We talked last week about what it means to be a Christian, to be adopted, acquitted, and apprenticed by Jesus Christ. And I mentioned that this is one of the basic orientation choices of your life, which sets the course for how you will approach any number of things. So whether or not you allow Jesus to adopt and acquit and apprentice you is an important decision. However, as we continue with our sermon series, we'll see that it's also a generic choice, a choice that always ends up taking on some further shape, depending on the community you enter to flesh out your commitment to Christ. C.S. Lewis, whom the first evening of our Lenten program focused on, has a great image of this. He says that becoming a Christian is like stepping into a hallway, out of which doors open onto several rooms. The choice to be a Christian is like standing in that long hallway, but it's only a place from which to try the various doors and see which one seems the best fit for you. You can't just stay there; nobody lives in a hallway. If you want food and company and chairs to sit down on, you need to move into one of the rooms.
So what we’ll talk about today is one of the rooms, the Episcopal or Anglican one, and where we came from and what kinds of things are emphasized here. All the rooms have their own style, so one of the ways I'll approach this is to contrast a few things you'll find in this room with things you'd find in a different one. By doing that I am not in any way saying that other styles of being a Christian are bad, or criticizing people who feel called to a different room. I know I am called to this one, and in the way anyone who really loves something would say this, well, I just think it's the best. But others disagree, and we need to have an attitude of appreciation for our brothers and sisters who do things differently, while also being, as Paul says, "thoroughly convinced in our own minds."
As we look forward to Holy Week, Easter, and our visit with Bishop Martins in April, we’ve been focusing on spiritual basics, the kind of bedrock stuff where the actual energy for Christian living comes from. Many of you have taken part in the Sunday or Wednesday sessions on the Creeds, and we begin another set on the Bible today. Today also starts a four part sermon series. Today’s topic is being a Christian, and the next two are going to cover being an Episcopal Christian, being an Episcopal Christian here at Emmanuel, and then finally being a practicing Episcopal Christian here at Emmanuel.
Now these are not, of course, four options to pick and choose among. They’re a chain of developments. Being a Christian is the central identity God gives us... being an Episcopal Christian is choosing a mode in which to live out that central identity... being an Episcopal Christian at Emmanuel is choosing a local group of Christians to live it with... and then practicing it is inviting God to shape your way of life to reflect those choices.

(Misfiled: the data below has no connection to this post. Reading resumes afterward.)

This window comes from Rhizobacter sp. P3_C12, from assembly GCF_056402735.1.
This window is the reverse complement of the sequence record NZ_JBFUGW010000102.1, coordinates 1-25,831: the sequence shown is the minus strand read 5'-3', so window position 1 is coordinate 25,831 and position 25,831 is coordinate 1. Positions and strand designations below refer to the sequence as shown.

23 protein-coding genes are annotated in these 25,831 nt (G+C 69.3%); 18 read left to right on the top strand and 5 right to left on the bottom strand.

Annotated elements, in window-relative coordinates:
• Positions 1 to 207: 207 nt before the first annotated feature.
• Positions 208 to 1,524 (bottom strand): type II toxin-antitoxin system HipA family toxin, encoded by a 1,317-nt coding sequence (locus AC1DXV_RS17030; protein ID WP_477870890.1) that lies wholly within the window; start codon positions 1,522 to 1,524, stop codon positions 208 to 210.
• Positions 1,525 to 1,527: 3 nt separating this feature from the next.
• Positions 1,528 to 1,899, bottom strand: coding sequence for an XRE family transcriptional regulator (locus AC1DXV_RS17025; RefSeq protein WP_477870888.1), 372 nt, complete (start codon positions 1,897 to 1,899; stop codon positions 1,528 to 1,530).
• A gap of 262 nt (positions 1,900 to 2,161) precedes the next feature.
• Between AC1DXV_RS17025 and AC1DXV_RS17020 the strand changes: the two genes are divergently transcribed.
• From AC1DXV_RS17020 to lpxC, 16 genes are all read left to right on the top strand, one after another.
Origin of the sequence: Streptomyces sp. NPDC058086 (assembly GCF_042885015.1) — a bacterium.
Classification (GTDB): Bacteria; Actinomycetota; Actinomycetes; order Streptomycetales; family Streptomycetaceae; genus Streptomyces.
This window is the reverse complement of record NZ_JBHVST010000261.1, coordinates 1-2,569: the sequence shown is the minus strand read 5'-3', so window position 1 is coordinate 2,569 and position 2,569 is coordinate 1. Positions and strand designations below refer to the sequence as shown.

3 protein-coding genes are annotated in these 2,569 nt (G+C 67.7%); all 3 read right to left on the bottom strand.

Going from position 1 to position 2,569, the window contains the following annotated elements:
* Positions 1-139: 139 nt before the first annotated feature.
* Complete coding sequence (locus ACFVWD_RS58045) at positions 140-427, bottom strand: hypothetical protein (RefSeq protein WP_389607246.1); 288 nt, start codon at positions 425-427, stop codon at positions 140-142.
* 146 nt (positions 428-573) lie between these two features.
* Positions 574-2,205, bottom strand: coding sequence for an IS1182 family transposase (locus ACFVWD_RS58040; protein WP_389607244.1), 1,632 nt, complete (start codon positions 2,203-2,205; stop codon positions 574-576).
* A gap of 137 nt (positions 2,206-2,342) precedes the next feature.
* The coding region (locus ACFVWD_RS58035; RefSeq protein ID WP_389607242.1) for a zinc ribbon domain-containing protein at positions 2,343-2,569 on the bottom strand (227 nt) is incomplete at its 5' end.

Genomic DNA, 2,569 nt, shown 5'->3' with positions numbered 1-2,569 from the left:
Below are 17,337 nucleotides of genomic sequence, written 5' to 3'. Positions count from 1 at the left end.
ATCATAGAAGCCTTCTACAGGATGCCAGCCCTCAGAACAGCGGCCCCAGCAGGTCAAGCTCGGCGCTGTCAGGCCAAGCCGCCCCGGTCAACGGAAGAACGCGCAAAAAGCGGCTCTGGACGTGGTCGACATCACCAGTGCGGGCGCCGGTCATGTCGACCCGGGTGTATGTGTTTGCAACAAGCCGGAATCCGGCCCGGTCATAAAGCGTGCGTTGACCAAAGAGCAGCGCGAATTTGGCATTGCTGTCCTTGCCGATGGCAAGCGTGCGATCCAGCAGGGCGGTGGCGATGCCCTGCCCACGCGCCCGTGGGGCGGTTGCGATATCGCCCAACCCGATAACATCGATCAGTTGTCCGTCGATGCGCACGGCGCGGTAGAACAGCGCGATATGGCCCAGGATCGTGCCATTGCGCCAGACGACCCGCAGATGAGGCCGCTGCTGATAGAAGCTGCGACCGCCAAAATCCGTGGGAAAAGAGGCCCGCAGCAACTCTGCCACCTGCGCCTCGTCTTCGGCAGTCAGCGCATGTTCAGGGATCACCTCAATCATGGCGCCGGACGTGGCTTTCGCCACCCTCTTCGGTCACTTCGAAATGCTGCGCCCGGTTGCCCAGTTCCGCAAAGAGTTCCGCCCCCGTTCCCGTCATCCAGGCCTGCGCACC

But so often we can get distracted from the central thing by some of the details of our subsequent choices. This is a bad habit the church fell into especially during the Establishment era, when Christians spent lots of energy talking about our disagreements with other Christians, or tweaking details of programs or governance – all of which has resulted in decades of decline. If we’ve proved anything in the past 50 years, it’s that the more you bypass the heart of the matter in favor of focusing on secondary internal issues, the less energy and joy you will have and the worse things will go.
One of the basic truths that is unveiled to us as we walk the Christian path is that we are both far worse off than we ever thought, and far more loved than we ever dreamed. On Ash Wednesday, as we begin Lent, there is always a focus on the first of those truths, on the reality of sin, on our own experiences of brokenness and failure. But in the middle of this first focus, we always pause for a reminder of the second one, when we proclaim Psalm 103 together. This Psalm grounds us in the truth that in spite of our sinfulness, we are far more loved than we ever dreamed.
Understanding and experiencing the love God has for us sinners is the heart of understanding and experiencing the Christian attitude to sin. Often the default human attitude to sin, to wrongdoing, is either to hide it or to try to make up for your guilt. The default response to change and loss is to keep a stiff upper lip. The default response to failure is to try to win next time. In other words, when you face darkness and brokenness of whatever kind, that attitude says dealing with it is your problem. Any answer there will be lies with you, with who you are and what you do. Whereas the Christian response to the places of darkness and brokenness we encounter in ourselves and others is all about who God is and what God has done.